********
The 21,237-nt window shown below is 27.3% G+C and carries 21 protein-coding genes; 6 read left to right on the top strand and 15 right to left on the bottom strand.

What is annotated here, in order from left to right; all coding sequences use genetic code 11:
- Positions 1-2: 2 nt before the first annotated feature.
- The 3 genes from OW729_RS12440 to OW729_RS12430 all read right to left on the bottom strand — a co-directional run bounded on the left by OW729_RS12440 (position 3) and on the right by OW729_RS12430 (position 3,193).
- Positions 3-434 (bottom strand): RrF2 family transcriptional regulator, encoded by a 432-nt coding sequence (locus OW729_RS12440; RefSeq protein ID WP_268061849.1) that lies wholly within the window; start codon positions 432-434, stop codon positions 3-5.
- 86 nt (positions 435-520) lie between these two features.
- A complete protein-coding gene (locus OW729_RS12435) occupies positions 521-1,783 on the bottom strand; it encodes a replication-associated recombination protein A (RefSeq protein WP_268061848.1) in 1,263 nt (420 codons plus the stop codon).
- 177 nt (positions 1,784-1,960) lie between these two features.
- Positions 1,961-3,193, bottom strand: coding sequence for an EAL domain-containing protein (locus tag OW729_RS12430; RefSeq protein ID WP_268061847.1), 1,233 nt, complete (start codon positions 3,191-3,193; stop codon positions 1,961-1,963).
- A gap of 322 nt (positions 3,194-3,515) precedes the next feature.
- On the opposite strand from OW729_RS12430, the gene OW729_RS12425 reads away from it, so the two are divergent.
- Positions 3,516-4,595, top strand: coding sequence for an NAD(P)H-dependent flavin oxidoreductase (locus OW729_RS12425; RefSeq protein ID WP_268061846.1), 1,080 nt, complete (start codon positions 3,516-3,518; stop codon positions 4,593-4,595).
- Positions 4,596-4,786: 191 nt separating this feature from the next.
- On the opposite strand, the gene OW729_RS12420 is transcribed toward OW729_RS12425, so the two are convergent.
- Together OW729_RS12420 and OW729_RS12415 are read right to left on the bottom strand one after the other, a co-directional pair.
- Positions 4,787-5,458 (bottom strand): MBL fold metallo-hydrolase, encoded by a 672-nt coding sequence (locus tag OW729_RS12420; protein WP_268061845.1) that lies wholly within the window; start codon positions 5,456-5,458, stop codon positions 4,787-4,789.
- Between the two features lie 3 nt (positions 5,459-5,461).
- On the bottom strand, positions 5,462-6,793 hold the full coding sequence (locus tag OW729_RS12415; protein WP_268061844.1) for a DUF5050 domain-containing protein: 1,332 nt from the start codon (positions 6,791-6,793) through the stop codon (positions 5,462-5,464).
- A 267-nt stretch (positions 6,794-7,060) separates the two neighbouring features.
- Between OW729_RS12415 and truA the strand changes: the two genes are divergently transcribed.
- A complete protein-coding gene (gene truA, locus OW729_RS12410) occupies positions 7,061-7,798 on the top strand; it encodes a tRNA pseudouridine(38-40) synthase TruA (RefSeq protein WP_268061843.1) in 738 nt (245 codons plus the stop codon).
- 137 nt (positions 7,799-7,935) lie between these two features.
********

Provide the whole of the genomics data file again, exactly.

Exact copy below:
The 21,237-nt window shown below is 27.3% G+C and carries 21 protein-coding genes; 6 read left to right on the top strand and 15 right to left on the bottom strand.

What is annotated here, in order from left to right; all coding sequences use genetic code 11:
- Positions 1-2: 2 nt before the first annotated feature.
- The 3 genes from OW729_RS12440 to OW729_RS12430 all read right to left on the bottom strand — a co-directional run bounded on the left by OW729_RS12440 (position 3) and on the right by OW729_RS12430 (position 3,193).
- Positions 3-434 (bottom strand): RrF2 family transcriptional regulator, encoded by a 432-nt coding sequence (locus OW729_RS12440; RefSeq protein ID WP_268061849.1) that lies wholly within the window; start codon positions 432-434, stop codon positions 3-5.
- 86 nt (positions 435-520) lie between these two features.
- A complete protein-coding gene (locus OW729_RS12435) occupies positions 521-1,783 on the bottom strand; it encodes a replication-associated recombination protein A (RefSeq protein WP_268061848.1) in 1,263 nt (420 codons plus the stop codon).
- 177 nt (positions 1,784-1,960) lie between these two features.
- Positions 1,961-3,193, bottom strand: coding sequence for an EAL domain-containing protein (locus tag OW729_RS12430; RefSeq protein ID WP_268061847.1), 1,233 nt, complete (start codon positions 3,191-3,193; stop codon positions 1,961-1,963).
- A gap of 322 nt (positions 3,194-3,515) precedes the next feature.
- On the opposite strand from OW729_RS12430, the gene OW729_RS12425 reads away from it, so the two are divergent.
- Positions 3,516-4,595, top strand: coding sequence for an NAD(P)H-dependent flavin oxidoreductase (locus OW729_RS12425; RefSeq protein ID WP_268061846.1), 1,080 nt, complete (start codon positions 3,516-3,518; stop codon positions 4,593-4,595).
- Positions 4,596-4,786: 191 nt separating this feature from the next.
- On the opposite strand, the gene OW729_RS12420 is transcribed toward OW729_RS12425, so the two are convergent.
- Together OW729_RS12420 and OW729_RS12415 are read right to left on the bottom strand one after the other, a co-directional pair.
- Positions 4,787-5,458 (bottom strand): MBL fold metallo-hydrolase, encoded by a 672-nt coding sequence (locus tag OW729_RS12420; protein WP_268061845.1) that lies wholly within the window; start codon positions 5,456-5,458, stop codon positions 4,787-4,789.
- Between the two features lie 3 nt (positions 5,459-5,461).
- On the bottom strand, positions 5,462-6,793 hold the full coding sequence (locus tag OW729_RS12415; protein WP_268061844.1) for a DUF5050 domain-containing protein: 1,332 nt from the start codon (positions 6,791-6,793) through the stop codon (positions 5,462-5,464).
- A 267-nt stretch (positions 6,794-7,060) separates the two neighbouring features.
- Between OW729_RS12415 and truA the strand changes: the two genes are divergently transcribed.
- A complete protein-coding gene (gene truA, locus OW729_RS12410) occupies positions 7,061-7,798 on the top strand; it encodes a tRNA pseudouridine(38-40) synthase TruA (RefSeq protein WP_268061843.1) in 738 nt (245 codons plus the stop codon).
- 137 nt (positions 7,799-7,935) lie between these two features.